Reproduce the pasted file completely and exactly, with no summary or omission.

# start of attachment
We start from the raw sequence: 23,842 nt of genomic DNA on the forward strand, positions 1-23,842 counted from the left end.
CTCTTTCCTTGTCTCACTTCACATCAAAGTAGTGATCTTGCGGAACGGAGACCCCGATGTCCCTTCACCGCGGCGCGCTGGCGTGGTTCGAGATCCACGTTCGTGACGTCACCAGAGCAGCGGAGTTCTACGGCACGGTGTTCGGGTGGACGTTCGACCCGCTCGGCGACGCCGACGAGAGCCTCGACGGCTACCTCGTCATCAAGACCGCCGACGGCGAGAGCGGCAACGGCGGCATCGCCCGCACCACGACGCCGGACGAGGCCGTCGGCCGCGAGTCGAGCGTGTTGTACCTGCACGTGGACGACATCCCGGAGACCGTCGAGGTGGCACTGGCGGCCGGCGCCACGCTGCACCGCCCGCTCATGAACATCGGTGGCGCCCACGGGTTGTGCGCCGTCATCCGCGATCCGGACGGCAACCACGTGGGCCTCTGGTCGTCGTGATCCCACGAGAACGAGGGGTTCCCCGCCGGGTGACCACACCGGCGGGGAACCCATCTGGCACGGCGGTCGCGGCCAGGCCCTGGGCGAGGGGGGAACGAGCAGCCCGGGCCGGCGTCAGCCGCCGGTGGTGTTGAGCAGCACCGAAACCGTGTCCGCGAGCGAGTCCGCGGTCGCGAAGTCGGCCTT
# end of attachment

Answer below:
We start from the raw sequence: 23,842 nt of genomic DNA on the forward strand, positions 1-23,842 counted from the left end.
CTCTTTCCTTGTCTCACTTCACATCAAAGTAGTGATCTTGCGGAACGGAGACCCCGATGTCCCTTCACCGCGGCGCGCTGGCGTGGTTCGAGATCCACGTTCGTGACGTCACCAGAGCAGCGGAGTTCTACGGCACGGTGTTCGGGTGGACGTTCGACCCGCTCGGCGACGCCGACGAGAGCCTCGACGGCTACCTCGTCATCAAGACCGCCGACGGCGAGAGCGGCAACGGCGGCATCGCCCGCACCACGACGCCGGACGAGGCCGTCGGCCGCGAGTCGAGCGTGTTGTACCTGCACGTGGACGACATCCCGGAGACCGTCGAGGTGGCACTGGCGGCCGGCGCCACGCTGCACCGCCCGCTCATGAACATCGGTGGCGCCCACGGGTTGTGCGCCGTCATCCGCGATCCGGACGGCAACCACGTGGGCCTCTGGTCGTCGTGATCCCACGAGAACGAGGGGTTCCCCGCCGGGTGACCACACCGGCGGGGAACCCATCTGGCACGGCGGTCGCGGCCAGGCCCTGGGCGAGGGGGGAACGAGCAGCCCGGGCCGGCGTCAGCCGCCGGTGGTGTTGAGCAGCACCGAAACCGTGTCCGCGAGCGAGTCCGCGGTCGCGAAGTCGGCCTT